Publicly sharing legal versions of your research is possible and we want to prove it to you. Check out these scientists' websites as examplars for how it can be done!
Early Intervention Research Group
PI: Megan Roberts, PhD, CCC-SLP
The Early Intervention Research Group (EIRG) exists to enhance the early development of infants and toddlers. The EIRG is a group of clinicians and scientists at Northwestern University led by Dr. Megan Roberts, PhD, CCC-SLP. Their mission is to empower families and providers to use evidence-based early intervention strategies to maximize child development.
Children’s Literacy and Speech Sound (CLaSS) Lab
PI: Kelly Farquharson, PhD, CCC-SLP
The Children’s Literacy and Speech Sound (CLaSS) Lab has a mission to help children with speech and language impairments achieve classroom success. We work towards this goal in two related lines of work. One has examined how working memory, language, and orthography may influence children's abilities to learn new words, read, and achieve age-appropriate speech production. A related line of work has examined how speech therapy-level variables, such as SLPs' stress, job satisfaction, therapy quality, and IEP goals, may impact the outcomes seen in children with speech and language impairments.
James Curtis, PhD, CCC-SLP
James Curtis is a speech-language pathologist and postdoctoral researcher in Dr. Michelle Troche’s Laboratory for the Study of Upper Airway Dysfunction at Columbia University. His research interests include: (1) investigating the influence of respiratory-swallow coordination on swallowing function in people with neurologic disease; (2) examining how principles of motor learning translate to voice, cough, and swallow rehabilitation in people with neurologic disease; and (3) enhancing the validity, standardization, and clinical feasibility of voice, cough, and swallowing evaluation and treatment protocols. James is passionate about improving evaluation and treatment practice patterns through the dissemination of free open access to medical education (FOAM).
Megan Hirsch, M.S. (They/Them)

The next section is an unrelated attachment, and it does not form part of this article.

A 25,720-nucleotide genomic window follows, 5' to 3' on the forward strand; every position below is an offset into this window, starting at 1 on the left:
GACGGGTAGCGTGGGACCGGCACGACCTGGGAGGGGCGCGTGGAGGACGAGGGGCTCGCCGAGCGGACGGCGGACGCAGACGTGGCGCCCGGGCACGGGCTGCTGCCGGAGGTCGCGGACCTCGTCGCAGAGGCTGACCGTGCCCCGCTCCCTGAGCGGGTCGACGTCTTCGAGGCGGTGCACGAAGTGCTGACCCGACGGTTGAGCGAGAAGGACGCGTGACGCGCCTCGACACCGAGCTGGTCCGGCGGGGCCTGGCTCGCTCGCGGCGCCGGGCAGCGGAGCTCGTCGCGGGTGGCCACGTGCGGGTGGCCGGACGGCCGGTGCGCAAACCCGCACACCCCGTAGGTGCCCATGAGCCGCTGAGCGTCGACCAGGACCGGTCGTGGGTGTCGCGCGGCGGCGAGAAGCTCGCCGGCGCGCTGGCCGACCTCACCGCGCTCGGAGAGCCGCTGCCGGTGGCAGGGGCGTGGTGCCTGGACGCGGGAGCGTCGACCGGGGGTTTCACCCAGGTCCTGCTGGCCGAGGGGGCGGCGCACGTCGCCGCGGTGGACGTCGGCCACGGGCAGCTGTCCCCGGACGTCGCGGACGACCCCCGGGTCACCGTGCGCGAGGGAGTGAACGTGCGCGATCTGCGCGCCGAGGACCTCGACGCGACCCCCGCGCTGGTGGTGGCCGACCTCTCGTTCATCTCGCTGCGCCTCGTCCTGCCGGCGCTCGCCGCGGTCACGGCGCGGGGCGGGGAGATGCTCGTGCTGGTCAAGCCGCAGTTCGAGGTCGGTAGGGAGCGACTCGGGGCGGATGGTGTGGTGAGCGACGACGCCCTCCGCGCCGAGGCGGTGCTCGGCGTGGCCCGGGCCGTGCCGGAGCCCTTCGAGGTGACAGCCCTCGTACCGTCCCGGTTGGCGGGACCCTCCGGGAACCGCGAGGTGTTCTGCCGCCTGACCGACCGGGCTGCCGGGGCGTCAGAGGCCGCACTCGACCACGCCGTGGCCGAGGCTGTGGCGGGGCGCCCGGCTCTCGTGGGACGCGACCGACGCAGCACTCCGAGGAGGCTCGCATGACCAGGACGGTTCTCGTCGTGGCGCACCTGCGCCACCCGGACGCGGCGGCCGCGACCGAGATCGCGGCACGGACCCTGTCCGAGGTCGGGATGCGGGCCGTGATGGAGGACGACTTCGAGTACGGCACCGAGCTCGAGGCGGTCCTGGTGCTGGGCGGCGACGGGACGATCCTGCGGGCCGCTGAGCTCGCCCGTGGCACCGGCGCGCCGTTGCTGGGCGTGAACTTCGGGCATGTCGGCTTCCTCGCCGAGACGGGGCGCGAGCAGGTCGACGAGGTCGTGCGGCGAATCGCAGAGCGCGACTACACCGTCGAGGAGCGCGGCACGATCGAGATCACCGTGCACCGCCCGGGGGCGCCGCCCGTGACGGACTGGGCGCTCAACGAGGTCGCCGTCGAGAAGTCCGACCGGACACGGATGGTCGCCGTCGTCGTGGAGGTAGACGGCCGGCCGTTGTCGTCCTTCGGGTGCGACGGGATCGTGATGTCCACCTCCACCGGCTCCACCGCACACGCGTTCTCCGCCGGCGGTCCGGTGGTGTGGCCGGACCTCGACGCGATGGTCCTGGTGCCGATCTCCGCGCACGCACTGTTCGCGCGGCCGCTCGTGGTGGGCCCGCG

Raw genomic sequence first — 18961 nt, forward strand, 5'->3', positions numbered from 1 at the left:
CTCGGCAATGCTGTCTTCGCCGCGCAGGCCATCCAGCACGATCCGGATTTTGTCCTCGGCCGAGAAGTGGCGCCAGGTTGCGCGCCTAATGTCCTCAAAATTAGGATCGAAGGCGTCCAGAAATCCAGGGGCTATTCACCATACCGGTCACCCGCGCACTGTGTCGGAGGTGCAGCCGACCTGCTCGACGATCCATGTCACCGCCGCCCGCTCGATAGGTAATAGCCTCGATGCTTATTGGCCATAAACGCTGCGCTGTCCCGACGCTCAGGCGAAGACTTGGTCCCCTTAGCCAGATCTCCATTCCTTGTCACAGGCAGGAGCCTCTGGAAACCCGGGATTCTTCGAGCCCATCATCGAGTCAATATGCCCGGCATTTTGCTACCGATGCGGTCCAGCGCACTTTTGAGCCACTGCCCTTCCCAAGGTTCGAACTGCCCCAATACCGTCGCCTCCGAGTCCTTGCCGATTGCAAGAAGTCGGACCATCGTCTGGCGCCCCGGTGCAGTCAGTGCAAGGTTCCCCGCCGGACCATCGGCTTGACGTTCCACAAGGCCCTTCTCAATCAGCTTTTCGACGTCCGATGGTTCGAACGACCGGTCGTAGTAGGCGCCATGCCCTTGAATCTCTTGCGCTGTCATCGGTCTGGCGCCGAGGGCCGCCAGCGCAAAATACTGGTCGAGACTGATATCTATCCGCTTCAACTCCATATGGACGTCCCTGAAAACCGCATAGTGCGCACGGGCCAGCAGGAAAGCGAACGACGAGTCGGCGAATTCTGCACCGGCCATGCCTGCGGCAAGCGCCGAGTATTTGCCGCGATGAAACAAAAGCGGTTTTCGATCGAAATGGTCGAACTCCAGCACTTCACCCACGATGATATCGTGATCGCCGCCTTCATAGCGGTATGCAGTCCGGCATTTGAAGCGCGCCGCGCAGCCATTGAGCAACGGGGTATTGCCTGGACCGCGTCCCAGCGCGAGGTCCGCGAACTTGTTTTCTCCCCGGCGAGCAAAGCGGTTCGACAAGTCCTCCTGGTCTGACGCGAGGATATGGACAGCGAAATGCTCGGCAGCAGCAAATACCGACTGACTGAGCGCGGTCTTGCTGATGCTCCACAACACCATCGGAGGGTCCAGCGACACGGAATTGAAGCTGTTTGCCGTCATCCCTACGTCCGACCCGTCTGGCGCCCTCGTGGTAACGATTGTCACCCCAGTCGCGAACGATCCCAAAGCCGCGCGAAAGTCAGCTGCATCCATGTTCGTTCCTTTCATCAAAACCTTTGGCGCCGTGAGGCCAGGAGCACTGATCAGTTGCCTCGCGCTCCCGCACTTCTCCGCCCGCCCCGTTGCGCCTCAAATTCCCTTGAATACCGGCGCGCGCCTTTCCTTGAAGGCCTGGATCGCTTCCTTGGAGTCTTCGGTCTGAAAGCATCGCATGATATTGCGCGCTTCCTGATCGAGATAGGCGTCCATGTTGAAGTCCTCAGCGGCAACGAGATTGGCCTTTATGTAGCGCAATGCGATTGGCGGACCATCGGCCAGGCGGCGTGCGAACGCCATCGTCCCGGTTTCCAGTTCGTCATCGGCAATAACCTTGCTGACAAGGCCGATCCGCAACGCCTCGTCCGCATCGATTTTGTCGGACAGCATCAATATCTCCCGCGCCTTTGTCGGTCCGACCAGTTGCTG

Megan Hirsch is a PhD student in Dr. Kaitlin Lansford’s Motor Speech Disorders Lab at Florida State University. Their broad research interests are in motor speech disorders, speech perception, and speech acoustics. Megan’s current research is focused on investigating the individual listener differences in perception of disordered speech and perceptual learning of dysarthric speech. Their overall goal is to understand how both listener and talker influences perception and processing of healthy and disordered speech in order to find new ways to support communication.
Ryan McCreery, PhD
Ryan McCreery, PhD, is the Director of Research and Audiology at Boys Town National Research Hospital. He is a hearing scientist dedicated to improving the developmental outcomes of children who are hard of hearing. He directs the Audibility, Perception, and Cognition laboratory, where we explore how children's auditory, linguistic, and cognitive skills impact their ability to understand speech in complex listening environments. His current research projects focus on developing ways to improve the ways we test children’s hearing and fit hearing aids for children who are hard of hearing.
Emma Wallace, PhD
Dr Emma Wallace is a speech-language pathologist and postdoctoral researcher. She completed her PhD with Prof Maggie-Lee Huckabee and Dr Phoebe Macrae at the Rose Centre for Stroke Recovery and Research. After completing a 2-year post-doc at Flinders University, Emma will continue her research at Neuroscience Research Australia (NeuRA) in Sydney, Australia in May 2021. Her research interests include: (1) investigating airway protective mechanisms in patients with dysphagia; (2) enhancing assessment and treatment of cough disorders; and (3) examining the relationship between respiratory and swallowing disorders.
Emma is passionate about free open access medical education to support speech-language pathologists to provide best practice, evidence-based dysphagia management.
Jessica Salley Riccardi, MS CCC-SLP
Jessica Salley Riccardi is a PhD candidate at Case Western Reserve University in Cleveland OH. Her research focuses on long-term outcomes after childhood brain injury including cognitive-communication skills and in high-risk populations. Jessica's dissertation addresses cognitive fatigue after childhood brain injury using behavioral and biometric measures (eye tracking and pupillometry). After graduation, she plans to pursue a faculty position in CSD to continue her research and teach. Jessica is also a practicing speech-language pathologist, supervising graduate students in pediatric AAC assessment and treatment.
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